Sinn Fein rises as the most 'popular party' in Ireland's election
Nationalist party Sinn Fein won the popular vote in Ireland's general election, as shown by ballot votes on Sunday, with the one-time political wing of the Irish Republican Army (IRA) disrupting centre-right parties which have governed the Republic recently.
Results from 39 constituencies across Ireland revealed that Sinn Fein received 24.5 percent of the first preference vote, outstripping the opposition Fianna Fail party on 22.2 percent and current prime minister Leo Varadkar's governing Finn Gael party who gained 20.9 percent of votes.
Sinn Fein put forward just 42 candidates for the 159 seats that are contested, which indicates that its strong performance may not necessarily result in it becoming the largest party in Ireland's next parliament. The left-wing party started celebrating its surge after campaigning on issues of healthcare and housing.
"It's official (Sinn Fein) won the election - highest popular vote," tweeted leader Mary Lou McDonald.
The counting is expected to continue on Monday and analysts are saying it could take two to three days before full results are known. Fine Gael and Fianna Fail have traditionally taken power in turns in the Republic.
"It seems that we now have a three-party system" said Varadkar at the counting centre for his Dublin West constituency. "That is going to make forming a government quite difficult."
Varadkar did not manage to take the first four seats as the count unfolded, with a Sinn Fein candidate announced as the first new lawmaker in his region.
Varadkar was elected on the fifth round of vote counts, relying on distributed ballots in a morale-bruising episode for the premier. At 2315 GMT state broadcaster RTE reported that 60 of 159 seats were filled, with 29 going to Sinn Fein.
Leaders entered negotiation mode as it became apparent that the next government will need to contain more than one party. McDonald arrived at the main court centre in the capital to huge crows and supporters and was returned to her central Dublin seat on Sunday evening.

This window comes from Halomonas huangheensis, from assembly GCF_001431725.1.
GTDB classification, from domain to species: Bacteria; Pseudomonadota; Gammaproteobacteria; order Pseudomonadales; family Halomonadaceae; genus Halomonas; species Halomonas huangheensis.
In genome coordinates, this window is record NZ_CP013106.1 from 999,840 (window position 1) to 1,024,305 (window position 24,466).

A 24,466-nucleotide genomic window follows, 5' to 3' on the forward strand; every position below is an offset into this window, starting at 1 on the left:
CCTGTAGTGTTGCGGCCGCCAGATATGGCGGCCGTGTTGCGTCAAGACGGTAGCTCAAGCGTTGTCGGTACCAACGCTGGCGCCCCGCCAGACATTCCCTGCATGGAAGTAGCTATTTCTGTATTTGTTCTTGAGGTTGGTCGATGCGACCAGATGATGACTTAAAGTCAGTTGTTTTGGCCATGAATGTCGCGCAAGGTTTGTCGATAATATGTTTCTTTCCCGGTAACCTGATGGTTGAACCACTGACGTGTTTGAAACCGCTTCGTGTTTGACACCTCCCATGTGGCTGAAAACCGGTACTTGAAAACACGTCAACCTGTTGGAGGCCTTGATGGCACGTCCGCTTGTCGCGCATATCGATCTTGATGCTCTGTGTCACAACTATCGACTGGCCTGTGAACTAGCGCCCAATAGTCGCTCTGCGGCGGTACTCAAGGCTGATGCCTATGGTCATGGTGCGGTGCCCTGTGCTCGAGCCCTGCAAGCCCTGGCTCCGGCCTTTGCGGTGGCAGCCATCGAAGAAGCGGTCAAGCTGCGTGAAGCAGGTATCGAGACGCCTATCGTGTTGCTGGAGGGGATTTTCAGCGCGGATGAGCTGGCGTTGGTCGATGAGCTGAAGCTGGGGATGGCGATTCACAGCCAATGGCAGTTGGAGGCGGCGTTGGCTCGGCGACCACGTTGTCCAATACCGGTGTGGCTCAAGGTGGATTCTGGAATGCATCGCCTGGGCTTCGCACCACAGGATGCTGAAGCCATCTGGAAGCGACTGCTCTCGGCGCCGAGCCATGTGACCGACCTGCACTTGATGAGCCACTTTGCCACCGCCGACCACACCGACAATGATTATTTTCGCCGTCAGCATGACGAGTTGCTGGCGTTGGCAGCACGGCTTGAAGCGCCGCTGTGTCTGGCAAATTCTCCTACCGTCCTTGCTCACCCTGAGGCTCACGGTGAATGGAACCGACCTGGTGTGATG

"This is changing the shape of old Irish politics. This is not a transient thing, they're still not listening to what the people have said."
The 50-year-old said she wanted "a government with no Fianna Fail or no Fine Gael in it" and had made contact with smaller parties, but added: "I want to talk and listen to everybody."
Sinn Fein's flagship policy is uniting Ireland and the British territory of Northern Ireland, reversing the partition of the island in 1921. Varadkar re-emphasised his campaign position that he would not form a coalition with Sinn Fein because of its past links to the IRA .
"Nobody can be forced into some sort of forced marriage or forced coalition," he said.
Fianna Fail leader Michael Martin was elected in his seat in the city of Cork. He had previously said he would not back Fine Gael in a "grand coalition." On Sunday night it appeared that he softened his stance against a potential coalition with Sinn Fein.
An exit poll put Sinn Fein comfortably ahead with voters aged 18-24 and 25-34, with 32 percent of support in each age bracket.
However, even once the make-up of the new chamber emerges, it could take much longer to form a new government. Ireland's 2016 election took 70 days to produce a coalition under Fine Gael.